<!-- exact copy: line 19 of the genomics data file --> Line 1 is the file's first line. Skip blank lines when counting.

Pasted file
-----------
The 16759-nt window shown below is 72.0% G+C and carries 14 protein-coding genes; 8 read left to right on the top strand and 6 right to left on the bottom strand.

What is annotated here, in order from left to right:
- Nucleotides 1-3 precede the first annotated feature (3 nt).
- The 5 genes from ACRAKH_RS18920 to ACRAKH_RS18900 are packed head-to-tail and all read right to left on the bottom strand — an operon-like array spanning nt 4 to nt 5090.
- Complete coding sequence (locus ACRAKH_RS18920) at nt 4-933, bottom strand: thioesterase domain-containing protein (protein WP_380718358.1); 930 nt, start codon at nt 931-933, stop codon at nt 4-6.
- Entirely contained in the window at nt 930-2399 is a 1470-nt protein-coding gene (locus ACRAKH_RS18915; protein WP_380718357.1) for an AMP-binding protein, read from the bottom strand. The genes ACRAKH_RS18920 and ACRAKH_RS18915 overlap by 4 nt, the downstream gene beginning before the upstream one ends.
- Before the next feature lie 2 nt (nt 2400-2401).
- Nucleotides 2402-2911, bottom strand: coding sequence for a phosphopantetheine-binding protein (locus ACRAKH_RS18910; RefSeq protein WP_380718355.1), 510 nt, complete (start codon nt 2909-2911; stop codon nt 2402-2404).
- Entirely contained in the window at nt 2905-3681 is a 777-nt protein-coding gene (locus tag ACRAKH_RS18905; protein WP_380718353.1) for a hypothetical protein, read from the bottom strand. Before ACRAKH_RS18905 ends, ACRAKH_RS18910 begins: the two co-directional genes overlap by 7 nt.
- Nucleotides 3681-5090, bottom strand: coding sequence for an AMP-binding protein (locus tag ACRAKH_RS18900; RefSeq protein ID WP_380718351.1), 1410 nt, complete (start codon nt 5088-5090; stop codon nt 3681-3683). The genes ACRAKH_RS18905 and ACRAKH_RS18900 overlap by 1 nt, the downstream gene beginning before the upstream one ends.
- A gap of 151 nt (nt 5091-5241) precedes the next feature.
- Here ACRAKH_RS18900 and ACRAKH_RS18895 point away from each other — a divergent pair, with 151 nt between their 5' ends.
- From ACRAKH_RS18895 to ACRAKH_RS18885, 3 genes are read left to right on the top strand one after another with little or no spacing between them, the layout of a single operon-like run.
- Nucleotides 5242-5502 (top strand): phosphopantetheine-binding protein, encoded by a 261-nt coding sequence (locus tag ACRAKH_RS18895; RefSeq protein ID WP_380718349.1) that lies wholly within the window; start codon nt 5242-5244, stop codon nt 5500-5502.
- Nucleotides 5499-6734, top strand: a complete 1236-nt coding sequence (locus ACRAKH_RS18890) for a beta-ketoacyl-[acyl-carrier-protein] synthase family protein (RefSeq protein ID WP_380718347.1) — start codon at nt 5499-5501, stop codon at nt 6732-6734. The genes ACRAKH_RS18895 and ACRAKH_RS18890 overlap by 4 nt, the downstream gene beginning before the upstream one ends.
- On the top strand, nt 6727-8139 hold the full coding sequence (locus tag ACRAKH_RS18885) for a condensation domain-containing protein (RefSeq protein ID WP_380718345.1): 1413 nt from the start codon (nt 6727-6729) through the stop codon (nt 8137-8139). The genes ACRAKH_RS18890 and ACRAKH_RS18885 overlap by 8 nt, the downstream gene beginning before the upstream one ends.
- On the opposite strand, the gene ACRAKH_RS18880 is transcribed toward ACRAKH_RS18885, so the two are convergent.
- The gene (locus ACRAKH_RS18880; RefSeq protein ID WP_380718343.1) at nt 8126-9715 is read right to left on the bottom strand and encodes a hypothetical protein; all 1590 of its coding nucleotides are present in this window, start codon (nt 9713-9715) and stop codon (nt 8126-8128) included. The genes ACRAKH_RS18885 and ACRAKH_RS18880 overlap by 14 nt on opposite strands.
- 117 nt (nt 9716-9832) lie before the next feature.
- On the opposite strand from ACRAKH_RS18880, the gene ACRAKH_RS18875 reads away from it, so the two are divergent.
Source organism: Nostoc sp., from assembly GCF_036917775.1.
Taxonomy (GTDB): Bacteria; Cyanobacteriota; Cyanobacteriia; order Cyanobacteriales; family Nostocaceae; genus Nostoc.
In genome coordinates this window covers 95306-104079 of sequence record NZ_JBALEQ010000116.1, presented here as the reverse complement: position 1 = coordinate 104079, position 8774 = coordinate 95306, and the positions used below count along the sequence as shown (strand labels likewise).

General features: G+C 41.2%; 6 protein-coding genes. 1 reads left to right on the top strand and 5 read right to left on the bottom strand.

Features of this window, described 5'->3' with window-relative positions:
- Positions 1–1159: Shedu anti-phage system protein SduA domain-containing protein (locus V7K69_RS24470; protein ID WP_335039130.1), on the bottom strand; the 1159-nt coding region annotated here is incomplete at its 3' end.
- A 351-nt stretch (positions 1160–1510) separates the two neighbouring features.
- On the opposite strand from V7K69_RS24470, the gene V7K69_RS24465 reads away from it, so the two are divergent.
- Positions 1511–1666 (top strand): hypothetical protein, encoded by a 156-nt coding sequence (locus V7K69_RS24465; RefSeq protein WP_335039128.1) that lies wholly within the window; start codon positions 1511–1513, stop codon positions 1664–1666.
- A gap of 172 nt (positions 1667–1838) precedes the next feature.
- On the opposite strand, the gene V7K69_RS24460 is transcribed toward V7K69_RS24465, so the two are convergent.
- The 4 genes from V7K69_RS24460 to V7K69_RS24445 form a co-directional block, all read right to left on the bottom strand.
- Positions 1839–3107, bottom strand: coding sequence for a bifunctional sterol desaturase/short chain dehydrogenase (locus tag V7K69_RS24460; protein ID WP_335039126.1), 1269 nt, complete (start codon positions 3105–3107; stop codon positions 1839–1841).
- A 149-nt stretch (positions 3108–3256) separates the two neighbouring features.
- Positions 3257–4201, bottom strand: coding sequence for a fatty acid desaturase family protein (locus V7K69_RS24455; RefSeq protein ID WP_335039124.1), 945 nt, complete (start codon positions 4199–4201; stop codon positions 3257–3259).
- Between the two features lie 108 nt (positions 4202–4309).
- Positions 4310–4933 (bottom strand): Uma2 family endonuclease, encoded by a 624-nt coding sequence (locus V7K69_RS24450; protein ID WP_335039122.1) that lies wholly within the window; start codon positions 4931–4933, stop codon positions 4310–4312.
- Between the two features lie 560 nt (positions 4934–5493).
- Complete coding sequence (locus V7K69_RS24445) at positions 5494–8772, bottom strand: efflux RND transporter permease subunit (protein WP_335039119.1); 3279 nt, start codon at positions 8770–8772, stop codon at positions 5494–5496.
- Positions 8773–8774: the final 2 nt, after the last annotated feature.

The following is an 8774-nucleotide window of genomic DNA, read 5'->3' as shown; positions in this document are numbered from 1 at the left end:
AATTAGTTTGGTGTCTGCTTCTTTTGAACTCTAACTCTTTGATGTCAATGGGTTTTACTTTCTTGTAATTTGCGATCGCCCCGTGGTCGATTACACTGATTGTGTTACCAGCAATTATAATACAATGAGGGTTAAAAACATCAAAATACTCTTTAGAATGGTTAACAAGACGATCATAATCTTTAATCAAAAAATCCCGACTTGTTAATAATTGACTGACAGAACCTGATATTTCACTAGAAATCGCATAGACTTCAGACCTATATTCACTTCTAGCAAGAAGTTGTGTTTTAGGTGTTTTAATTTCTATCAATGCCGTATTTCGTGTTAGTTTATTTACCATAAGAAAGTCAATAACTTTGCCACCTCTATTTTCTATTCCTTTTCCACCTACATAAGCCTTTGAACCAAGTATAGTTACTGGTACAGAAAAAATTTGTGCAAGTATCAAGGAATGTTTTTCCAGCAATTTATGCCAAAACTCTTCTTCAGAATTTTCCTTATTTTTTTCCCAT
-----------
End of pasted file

- 117 nt (nt 9716-9832) lie before the next feature.